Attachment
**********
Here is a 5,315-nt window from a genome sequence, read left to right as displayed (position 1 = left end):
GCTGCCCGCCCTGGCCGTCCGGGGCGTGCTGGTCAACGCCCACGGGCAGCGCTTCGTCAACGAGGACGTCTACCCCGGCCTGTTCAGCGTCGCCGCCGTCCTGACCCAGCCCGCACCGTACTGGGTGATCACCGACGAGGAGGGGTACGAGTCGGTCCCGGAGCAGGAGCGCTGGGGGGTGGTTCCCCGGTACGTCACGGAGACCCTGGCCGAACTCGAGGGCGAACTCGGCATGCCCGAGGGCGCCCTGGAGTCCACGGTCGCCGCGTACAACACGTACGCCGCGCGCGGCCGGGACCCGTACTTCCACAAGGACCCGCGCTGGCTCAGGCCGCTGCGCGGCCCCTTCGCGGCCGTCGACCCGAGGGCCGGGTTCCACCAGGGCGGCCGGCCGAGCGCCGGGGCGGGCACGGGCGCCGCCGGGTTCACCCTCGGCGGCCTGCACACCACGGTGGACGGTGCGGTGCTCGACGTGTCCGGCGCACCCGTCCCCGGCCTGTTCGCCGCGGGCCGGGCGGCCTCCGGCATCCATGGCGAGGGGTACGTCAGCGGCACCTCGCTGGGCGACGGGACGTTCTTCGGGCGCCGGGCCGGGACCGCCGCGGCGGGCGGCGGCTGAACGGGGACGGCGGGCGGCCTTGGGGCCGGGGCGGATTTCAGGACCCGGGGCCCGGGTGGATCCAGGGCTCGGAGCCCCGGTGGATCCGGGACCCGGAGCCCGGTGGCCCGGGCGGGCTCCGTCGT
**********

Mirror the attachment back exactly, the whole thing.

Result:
Here is a 5,315-nt window from a genome sequence, read left to right as displayed (position 1 = left end):
GCTGCCCGCCCTGGCCGTCCGGGGCGTGCTGGTCAACGCCCACGGGCAGCGCTTCGTCAACGAGGACGTCTACCCCGGCCTGTTCAGCGTCGCCGCCGTCCTGACCCAGCCCGCACCGTACTGGGTGATCACCGACGAGGAGGGGTACGAGTCGGTCCCGGAGCAGGAGCGCTGGGGGGTGGTTCCCCGGTACGTCACGGAGACCCTGGCCGAACTCGAGGGCGAACTCGGCATGCCCGAGGGCGCCCTGGAGTCCACGGTCGCCGCGTACAACACGTACGCCGCGCGCGGCCGGGACCCGTACTTCCACAAGGACCCGCGCTGGCTCAGGCCGCTGCGCGGCCCCTTCGCGGCCGTCGACCCGAGGGCCGGGTTCCACCAGGGCGGCCGGCCGAGCGCCGGGGCGGGCACGGGCGCCGCCGGGTTCACCCTCGGCGGCCTGCACACCACGGTGGACGGTGCGGTGCTCGACGTGTCCGGCGCACCCGTCCCCGGCCTGTTCGCCGCGGGCCGGGCGGCCTCCGGCATCCATGGCGAGGGGTACGTCAGCGGCACCTCGCTGGGCGACGGGACGTTCTTCGGGCGCCGGGCCGGGACCGCCGCGGCGGGCGGCGGCTGAACGGGGACGGCGGGCGGCCTTGGGGCCGGGGCGGATTTCAGGACCCGGGGCCCGGGTGGATCCAGGGCTCGGAGCCCCGGTGGATCCGGGACCCGGAGCCCGGTGGCCCGGGCGGGCTCCGTCGT